The ability to cyber-control electronic sex toys — or teledildonics as it's called — is nothing new. The term dates back to the '70s, when IT pioneer Ted Nelson coined it to describe what he deemed the coming wave of cybersex. The thought alone brings to mind the kind of "digital good times" George Clinton riffed about on "Synthesizer," OutKast's 1998 song about the threat of virtual reality replacing authentic experience. It could be a fitting motto for Comingle's open-source approach. But unlike OutKast's depressing, dystopian view of a synthetic future, Comingle's sex toys are designed to deepen interpersonal relationships and nurture a sex-positive community.
Comingle is not the only open-source sex toy company. But the only other well-known outfit in the country, Orgasmatronics, is based in the liberal, legal-weed smoking state of Colorado. That's a far cry from the prim, prude Peach State. Georgia is so sexually repressed it's one of the few states in the union that still has a law on the books prohibiting the sale of sex toys for the sole purpose they were created: getting off. The "novelty only" obscenity clause hasn't been widely enforced in years, however, and was ruled unconstitutional by the 11th Circuit Court of Appeals in 2006. That means the law is likely harmless now, according to attorney Alan Begner, who represents Starship, which is among Georgia's largest adult novelty retailers. Yet local municipality bans, like the one in Sandy Springs that made national news last year, are a constant reminder that sex toys still carry a huge stigma in the Dirty South.
There's even a page housed on Georgia Tech's Office of Information Technology website that spells out the state's obscenity law banning "any device designed or marketed as useful primarily for the stimulation of human genital organs."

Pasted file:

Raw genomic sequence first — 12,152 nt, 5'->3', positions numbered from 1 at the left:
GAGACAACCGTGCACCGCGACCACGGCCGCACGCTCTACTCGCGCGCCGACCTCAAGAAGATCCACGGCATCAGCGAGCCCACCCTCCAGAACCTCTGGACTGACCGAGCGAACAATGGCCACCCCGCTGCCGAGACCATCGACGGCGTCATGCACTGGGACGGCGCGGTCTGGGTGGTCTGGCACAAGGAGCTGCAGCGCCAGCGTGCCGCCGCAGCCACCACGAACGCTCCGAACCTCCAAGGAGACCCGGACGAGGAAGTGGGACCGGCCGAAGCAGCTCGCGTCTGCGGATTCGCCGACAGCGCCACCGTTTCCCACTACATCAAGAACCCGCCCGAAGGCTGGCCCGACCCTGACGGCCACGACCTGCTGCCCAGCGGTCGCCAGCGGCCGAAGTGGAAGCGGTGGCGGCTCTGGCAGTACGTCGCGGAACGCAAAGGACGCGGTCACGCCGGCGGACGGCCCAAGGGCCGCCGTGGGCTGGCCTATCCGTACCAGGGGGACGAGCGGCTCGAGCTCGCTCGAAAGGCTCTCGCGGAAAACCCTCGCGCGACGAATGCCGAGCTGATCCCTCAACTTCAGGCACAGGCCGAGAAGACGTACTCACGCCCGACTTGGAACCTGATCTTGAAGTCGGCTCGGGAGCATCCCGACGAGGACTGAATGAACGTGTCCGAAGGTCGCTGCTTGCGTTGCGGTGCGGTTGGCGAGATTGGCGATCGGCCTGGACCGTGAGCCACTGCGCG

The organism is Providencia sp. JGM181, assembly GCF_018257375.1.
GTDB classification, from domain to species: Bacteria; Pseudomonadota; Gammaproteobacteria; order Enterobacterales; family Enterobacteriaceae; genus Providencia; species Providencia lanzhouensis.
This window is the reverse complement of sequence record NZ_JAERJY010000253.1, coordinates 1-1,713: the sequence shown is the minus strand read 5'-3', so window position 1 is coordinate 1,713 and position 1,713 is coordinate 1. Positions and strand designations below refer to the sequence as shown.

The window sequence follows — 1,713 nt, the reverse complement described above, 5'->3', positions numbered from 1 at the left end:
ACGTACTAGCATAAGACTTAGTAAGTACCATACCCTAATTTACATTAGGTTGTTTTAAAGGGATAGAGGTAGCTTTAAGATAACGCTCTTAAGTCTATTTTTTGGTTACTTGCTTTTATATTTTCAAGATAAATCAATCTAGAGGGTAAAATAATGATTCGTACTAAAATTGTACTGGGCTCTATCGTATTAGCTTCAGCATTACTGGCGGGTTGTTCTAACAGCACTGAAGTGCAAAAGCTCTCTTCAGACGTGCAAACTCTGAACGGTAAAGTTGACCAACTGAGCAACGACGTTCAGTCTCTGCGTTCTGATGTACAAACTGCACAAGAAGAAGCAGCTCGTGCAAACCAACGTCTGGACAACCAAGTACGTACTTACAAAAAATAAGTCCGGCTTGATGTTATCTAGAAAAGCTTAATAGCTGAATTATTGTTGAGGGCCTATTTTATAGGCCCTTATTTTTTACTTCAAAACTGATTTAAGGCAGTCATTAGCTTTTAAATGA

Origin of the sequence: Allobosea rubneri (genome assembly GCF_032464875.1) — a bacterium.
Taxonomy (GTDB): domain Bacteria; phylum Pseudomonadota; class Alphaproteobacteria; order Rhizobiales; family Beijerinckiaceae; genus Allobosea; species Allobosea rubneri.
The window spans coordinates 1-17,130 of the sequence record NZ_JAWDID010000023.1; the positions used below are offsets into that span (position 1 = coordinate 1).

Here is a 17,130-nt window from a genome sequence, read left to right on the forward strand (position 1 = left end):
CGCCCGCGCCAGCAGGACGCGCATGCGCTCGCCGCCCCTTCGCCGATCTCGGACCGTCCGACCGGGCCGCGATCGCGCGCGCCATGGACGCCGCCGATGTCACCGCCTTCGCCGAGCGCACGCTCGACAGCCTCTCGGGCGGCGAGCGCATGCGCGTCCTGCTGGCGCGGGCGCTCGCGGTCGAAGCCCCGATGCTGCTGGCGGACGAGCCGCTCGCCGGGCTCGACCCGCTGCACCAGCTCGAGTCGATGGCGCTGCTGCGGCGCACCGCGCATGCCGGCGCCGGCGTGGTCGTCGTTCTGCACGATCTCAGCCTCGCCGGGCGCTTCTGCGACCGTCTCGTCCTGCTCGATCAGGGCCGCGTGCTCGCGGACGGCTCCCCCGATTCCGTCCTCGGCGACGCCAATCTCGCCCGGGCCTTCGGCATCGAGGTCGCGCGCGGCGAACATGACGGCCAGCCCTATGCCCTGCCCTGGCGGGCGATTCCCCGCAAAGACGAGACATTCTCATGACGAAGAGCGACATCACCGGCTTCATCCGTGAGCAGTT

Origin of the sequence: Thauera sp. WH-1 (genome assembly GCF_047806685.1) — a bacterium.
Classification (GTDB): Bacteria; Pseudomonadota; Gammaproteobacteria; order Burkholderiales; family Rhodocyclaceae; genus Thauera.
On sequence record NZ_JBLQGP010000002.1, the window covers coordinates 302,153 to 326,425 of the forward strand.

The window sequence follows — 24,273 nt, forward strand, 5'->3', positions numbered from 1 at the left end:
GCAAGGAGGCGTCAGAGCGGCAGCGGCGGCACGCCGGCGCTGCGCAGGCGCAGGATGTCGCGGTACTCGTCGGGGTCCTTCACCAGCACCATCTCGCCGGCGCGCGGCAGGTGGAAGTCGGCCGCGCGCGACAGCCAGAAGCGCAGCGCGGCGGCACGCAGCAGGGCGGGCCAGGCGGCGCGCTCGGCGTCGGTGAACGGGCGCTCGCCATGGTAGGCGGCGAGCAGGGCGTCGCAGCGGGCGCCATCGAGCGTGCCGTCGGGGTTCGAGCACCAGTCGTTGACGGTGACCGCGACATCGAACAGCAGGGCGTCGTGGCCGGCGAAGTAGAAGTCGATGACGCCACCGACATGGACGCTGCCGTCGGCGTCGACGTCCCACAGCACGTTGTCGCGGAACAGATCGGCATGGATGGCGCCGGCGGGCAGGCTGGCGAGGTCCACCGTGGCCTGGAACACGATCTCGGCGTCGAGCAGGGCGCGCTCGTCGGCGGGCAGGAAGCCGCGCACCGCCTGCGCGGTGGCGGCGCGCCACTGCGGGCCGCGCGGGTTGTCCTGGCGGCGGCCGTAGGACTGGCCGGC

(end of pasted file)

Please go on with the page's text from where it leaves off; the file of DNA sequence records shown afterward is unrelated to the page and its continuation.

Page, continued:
So how did a couple of Georgia Tech students find themselves at the forefront of open-source sex-toy technology?
Comingle's origin story might be the most unusual creation myth of any start-up. It involves electric eels, a shocking public erection, and an extracurricular rumble in the jungle.
Quitmeyer's experimentation with dildo design started in a place where passion runs wildest. While in the rain forests of Panama, conducting robotics research workshops in the summer of 2013 to help biologists track animals using sensors, he met a scientist interested in fulfilling a different instinctual desire.
"She came up to me and was like, 'You know there's another need that scientists in the jungle have. Could we build a dildo together?'" Quitmeyer says.
Her specific needs posed a design challenge. She wanted something small enough to maneuver around her genital piercings and quiet enough to use without disturbing her dorm mate. When Quitmeyer returned to Atlanta, he and Clifton, with whom he'd already talked about combining robotics technology and sex toys, continued to experiment. Things came to a head, quite literally, when Quitmeyer participated in the college hackathon Penn Apps in fall 2013. At Penn Apps, participants come up with their own projects and corresponding Indiegogo crowdfunding campaigns. Quitmeyer presented a prototype for an open-source digital condom called the Electric Eel. Intended to improve on the decreased sensitivity typical of standard condoms, the Eel stimulates its wearer with little electric currents.
"It was the strangest demo I've ever given in my life because I had mostly an erection the whole time," Quitmeyer says. "People were tugging on this breathing sensor that was then shocking my dick while I was standing in a huge wave of thousands of people cycling through." Fortunately, he kept his pants on.
The campaign immediately went viral, garnering 700,000 views and a ton of sex-tech buzz. Though they had no plans to actually move forward with the Eel, they felt like it was a start, Clifton says. "That was kind of the first moment where I felt like, yeah, we're onto something," he says. "Like, this open-source sex toy idea gets people excited."